Tuesday, July 13, 2010

More Desert Castles...

Qusayr Amra is where Elmo is working hard pumping water for the hunting lodge. This small castle served as a bathhouse and hunting lodge. It still contains many of the murals that were of good times. The building was constructed around 711 AD during the reign of Walid. He was a fierce prophet of the Muslim caliphate. The building was used for “down time” and was kind of like a “men’s club”.

Qasr Kharana (meaning rabbit) was our last stop on the desert tour. A painted inscription above one of the doors mentions the date 710 AD making it one of the earliest forts of the Islamic era. However, with the stones inscribed with Greek inscriptions might mean it was built over a Roman ruin. You can notice narrow windows that appear to be arrow slits. This castle had stables for all the camels! It was thought to have been an inn?

This was a stable for the camels.

Our guide, Jimmelah, took us to a wonderful Arabic restaurant called Tawaheen Al-Hawa for mixed grill (lamb, chicken and ground meat) with hummous, kibbeh, mutabbal, tabouleh, chicken wings, sausages, lemon mint drink and the traditional dish called mansaf. Mansaf is SO good, but very rich. Our guide and a few others smoked the hookah which is a large smoking device with different flavored tobacco – like apple or lemon mint. By the way…lemon mint is very popular here! It is a very tasty drink and I recommend putting mint in your lemonades at home!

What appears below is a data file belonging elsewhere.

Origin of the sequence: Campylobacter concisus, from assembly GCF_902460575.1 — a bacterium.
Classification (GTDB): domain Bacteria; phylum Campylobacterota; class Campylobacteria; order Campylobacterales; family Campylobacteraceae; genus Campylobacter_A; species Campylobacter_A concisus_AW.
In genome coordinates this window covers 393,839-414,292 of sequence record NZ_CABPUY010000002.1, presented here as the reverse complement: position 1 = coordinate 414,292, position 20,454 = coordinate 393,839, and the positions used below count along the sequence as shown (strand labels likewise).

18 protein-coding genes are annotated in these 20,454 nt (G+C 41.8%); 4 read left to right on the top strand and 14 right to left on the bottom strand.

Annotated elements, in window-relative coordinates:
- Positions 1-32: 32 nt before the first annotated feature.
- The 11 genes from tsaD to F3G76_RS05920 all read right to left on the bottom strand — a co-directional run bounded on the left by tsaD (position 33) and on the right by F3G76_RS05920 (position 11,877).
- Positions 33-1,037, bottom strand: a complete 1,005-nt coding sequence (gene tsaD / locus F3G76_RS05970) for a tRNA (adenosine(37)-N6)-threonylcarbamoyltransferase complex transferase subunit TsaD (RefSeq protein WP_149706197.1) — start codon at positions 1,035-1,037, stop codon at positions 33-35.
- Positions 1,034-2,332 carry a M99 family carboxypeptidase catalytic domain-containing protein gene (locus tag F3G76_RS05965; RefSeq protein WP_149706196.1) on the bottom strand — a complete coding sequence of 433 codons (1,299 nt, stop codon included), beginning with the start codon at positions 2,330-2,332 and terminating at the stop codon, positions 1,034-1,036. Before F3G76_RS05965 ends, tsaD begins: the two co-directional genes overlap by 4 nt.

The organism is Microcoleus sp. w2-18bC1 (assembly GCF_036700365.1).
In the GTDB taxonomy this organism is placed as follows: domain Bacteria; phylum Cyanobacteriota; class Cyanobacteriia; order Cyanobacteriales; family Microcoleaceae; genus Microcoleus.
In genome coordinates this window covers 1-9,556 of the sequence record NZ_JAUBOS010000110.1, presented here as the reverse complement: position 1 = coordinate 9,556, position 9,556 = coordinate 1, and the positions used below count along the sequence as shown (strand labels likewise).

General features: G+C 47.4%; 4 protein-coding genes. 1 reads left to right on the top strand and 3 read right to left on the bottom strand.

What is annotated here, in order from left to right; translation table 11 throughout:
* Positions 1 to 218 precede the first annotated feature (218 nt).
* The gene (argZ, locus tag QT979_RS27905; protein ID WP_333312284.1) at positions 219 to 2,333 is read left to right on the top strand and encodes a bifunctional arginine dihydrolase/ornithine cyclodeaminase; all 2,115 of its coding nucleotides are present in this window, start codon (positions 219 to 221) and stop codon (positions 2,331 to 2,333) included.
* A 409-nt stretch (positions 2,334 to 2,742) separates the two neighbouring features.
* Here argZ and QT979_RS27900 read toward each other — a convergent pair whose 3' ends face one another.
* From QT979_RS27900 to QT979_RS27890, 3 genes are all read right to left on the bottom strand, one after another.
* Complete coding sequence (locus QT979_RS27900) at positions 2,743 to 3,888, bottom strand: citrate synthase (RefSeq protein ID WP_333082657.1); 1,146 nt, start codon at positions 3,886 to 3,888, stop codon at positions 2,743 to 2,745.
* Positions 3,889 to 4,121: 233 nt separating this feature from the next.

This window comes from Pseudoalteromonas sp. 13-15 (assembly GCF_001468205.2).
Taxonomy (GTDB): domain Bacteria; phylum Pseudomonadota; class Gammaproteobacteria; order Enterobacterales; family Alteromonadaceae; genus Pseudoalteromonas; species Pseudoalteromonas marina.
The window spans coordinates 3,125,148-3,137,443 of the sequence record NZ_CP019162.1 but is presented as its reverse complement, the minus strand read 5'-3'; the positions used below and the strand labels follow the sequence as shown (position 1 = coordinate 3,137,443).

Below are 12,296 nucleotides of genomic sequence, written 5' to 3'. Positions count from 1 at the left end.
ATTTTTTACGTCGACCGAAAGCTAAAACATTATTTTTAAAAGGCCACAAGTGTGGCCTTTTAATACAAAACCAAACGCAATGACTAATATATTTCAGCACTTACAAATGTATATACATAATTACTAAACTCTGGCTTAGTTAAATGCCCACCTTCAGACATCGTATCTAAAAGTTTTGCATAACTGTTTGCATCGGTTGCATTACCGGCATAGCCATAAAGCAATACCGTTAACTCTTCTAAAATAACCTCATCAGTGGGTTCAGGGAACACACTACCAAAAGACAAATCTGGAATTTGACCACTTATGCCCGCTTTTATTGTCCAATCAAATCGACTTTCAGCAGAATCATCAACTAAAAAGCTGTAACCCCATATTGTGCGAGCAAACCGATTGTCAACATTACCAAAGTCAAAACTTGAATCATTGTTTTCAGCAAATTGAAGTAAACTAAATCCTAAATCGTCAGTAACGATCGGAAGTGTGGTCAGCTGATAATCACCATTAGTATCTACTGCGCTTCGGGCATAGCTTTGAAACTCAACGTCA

These were the "sides" that go with the meat.  Jolanda and I thought the middle was a lazy susan and we were spinning it around.  It was not supposed to be a lazy susan - to our surprise and embarrassment!
(Jimmelah is in the background)

Jimmelah was very helpful with telling us about her culture, such as arranged and love marriages and the hijab (headscarf). Out of her 3 daughters, two were arranged marriages and one was love. For the arranged marriage, the man and woman do not know each other until the parents agree for them to meet. One thing I didn’t know is in some families either person can refuse, but in other families, that may not be the case. Jimmelah said both her daughters agreed to marry. The other marriage, the one of love, was with the neighbor boy. As for the hijab, Jimmelah says it is up to her daughters whether or not they want to wear one. They all do wear the head scarf and girls start wearing it around age 13. There are many other reasons for the hijab. In my observations, it seems that the majority of women are wearing head scarves in Jordan. I would like to try it for a day and see how I feel about being covered – if I would feel different. I may not stand out as much like I do now with my blond hair!

Next post will be about the trip to the North we had on Saturday and Sunday!


  1. Is that a plate flying off what you two thought was a lazy susan? Food looks really good!

  2. I keep thinking Indiana Jones is going to pop up in some photo

  3. Beautiful pictures Sarah. The kids are going to love seeing what another country looks like! I can see that you have already experienced so much of the culture.